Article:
That Bad Joke

The little fat boy must
have felt it.
Its climax,
the one built up
so smirking, so goggle-eyed,
knifed his chubby back,
pulled on his cheeks like elastic,
let them fly back against his bone
and sting and sting and sting.
And all the young girls
in the religious parade
were not safe.
Even high above the streets on floats,
dancing in native costumes,
the howl of laughter
shuddered their bones,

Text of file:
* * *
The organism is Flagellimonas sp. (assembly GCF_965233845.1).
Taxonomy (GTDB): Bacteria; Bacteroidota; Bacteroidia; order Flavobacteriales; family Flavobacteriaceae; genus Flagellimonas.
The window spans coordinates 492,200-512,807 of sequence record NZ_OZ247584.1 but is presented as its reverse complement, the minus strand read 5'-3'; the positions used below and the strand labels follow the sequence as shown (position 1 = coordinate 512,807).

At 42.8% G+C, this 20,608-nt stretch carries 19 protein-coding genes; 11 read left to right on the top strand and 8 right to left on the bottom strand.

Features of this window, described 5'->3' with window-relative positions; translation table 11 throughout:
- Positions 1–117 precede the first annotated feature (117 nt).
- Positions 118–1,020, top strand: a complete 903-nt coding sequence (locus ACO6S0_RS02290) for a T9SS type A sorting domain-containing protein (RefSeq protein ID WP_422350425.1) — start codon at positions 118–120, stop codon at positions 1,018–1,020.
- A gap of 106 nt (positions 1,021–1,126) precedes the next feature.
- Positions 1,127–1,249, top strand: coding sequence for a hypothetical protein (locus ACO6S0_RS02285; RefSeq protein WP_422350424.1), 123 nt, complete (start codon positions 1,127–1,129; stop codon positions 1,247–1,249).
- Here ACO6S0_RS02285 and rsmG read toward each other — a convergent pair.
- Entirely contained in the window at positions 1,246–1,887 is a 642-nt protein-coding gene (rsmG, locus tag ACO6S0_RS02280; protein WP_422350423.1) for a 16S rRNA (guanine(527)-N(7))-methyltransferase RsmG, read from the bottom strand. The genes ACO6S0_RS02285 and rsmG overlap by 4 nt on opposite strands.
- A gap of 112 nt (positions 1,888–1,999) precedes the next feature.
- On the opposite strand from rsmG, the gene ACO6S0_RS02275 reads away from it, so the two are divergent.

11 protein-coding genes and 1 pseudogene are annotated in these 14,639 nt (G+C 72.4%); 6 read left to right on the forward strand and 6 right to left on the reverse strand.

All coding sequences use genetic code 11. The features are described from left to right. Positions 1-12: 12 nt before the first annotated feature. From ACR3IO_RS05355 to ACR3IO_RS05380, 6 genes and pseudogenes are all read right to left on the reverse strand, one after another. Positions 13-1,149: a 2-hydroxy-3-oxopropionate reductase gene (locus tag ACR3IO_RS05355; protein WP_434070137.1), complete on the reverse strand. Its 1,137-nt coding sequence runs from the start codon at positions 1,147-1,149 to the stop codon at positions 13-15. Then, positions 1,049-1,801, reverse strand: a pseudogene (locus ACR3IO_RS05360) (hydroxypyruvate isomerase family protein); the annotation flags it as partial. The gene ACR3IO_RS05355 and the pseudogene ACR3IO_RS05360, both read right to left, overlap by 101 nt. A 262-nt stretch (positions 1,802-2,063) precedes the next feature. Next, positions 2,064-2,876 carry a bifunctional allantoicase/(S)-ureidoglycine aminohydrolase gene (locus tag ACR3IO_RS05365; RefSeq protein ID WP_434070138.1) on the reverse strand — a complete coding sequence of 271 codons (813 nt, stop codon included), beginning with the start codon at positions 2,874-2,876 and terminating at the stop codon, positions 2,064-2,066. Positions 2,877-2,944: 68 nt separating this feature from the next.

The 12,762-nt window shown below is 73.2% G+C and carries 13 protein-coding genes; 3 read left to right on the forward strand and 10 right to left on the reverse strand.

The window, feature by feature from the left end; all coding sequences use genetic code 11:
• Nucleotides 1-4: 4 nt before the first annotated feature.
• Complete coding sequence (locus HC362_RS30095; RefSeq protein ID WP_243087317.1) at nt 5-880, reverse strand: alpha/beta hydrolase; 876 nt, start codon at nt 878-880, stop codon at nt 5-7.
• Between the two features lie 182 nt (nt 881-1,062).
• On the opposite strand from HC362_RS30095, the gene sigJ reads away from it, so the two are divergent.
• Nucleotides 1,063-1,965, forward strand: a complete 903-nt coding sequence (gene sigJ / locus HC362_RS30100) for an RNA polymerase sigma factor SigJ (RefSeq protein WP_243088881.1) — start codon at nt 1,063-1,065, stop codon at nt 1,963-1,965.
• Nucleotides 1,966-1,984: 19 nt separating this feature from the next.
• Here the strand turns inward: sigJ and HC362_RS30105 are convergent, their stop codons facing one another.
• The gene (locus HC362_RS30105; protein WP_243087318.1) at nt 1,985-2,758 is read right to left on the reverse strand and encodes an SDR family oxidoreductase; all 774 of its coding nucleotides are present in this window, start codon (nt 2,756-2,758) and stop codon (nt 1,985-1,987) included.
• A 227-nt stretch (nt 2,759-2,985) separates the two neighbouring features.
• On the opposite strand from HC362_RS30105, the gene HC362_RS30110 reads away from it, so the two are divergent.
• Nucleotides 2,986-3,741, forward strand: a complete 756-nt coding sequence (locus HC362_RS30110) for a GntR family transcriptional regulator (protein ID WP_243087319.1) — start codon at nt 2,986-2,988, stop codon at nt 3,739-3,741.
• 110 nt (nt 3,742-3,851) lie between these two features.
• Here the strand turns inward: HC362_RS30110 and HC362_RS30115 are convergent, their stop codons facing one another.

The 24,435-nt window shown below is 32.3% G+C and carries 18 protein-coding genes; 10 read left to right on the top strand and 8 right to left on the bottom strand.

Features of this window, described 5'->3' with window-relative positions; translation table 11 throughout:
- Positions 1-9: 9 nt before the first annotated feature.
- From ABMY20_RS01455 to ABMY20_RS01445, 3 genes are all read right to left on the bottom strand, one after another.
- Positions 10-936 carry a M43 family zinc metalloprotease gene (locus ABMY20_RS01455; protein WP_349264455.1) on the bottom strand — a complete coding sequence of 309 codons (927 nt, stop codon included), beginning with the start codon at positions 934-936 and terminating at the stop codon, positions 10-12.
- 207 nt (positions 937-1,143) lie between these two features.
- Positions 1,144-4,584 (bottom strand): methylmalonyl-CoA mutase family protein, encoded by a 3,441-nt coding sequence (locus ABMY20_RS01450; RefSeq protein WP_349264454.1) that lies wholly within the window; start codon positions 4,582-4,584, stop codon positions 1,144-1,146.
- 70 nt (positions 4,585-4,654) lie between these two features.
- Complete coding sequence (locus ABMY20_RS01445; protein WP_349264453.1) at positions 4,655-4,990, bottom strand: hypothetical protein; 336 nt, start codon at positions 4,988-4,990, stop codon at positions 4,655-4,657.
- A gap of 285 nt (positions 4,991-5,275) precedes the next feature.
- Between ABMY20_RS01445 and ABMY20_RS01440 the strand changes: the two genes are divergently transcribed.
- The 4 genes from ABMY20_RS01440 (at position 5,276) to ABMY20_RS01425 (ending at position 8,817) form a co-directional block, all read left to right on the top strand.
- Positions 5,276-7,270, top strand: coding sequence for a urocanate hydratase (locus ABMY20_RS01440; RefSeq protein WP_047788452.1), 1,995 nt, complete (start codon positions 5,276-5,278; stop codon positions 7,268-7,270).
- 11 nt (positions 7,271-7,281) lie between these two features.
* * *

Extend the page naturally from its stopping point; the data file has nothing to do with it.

faltered their step,
turned the music sour, atonal.
The men who had seen it all
spat where once they had dreamed.
Birds became bats,
cats, rats.
The old women in black
could feel nothing existed
to stop the world turning
day into night.
Strangers suddenly knew
what others had lost.
They walked the streets
pretending to find it for them.
A priest pleaded with God
to save them from
all such wicked gags.
The answer was Ha Ha Ha.


John Grey is an Australian poet, US resident. Recently published in the Tau, Studio One and Columbia Review with work upcoming in Naugatuck River Review, Abyss and Apex and Midwest Quarterly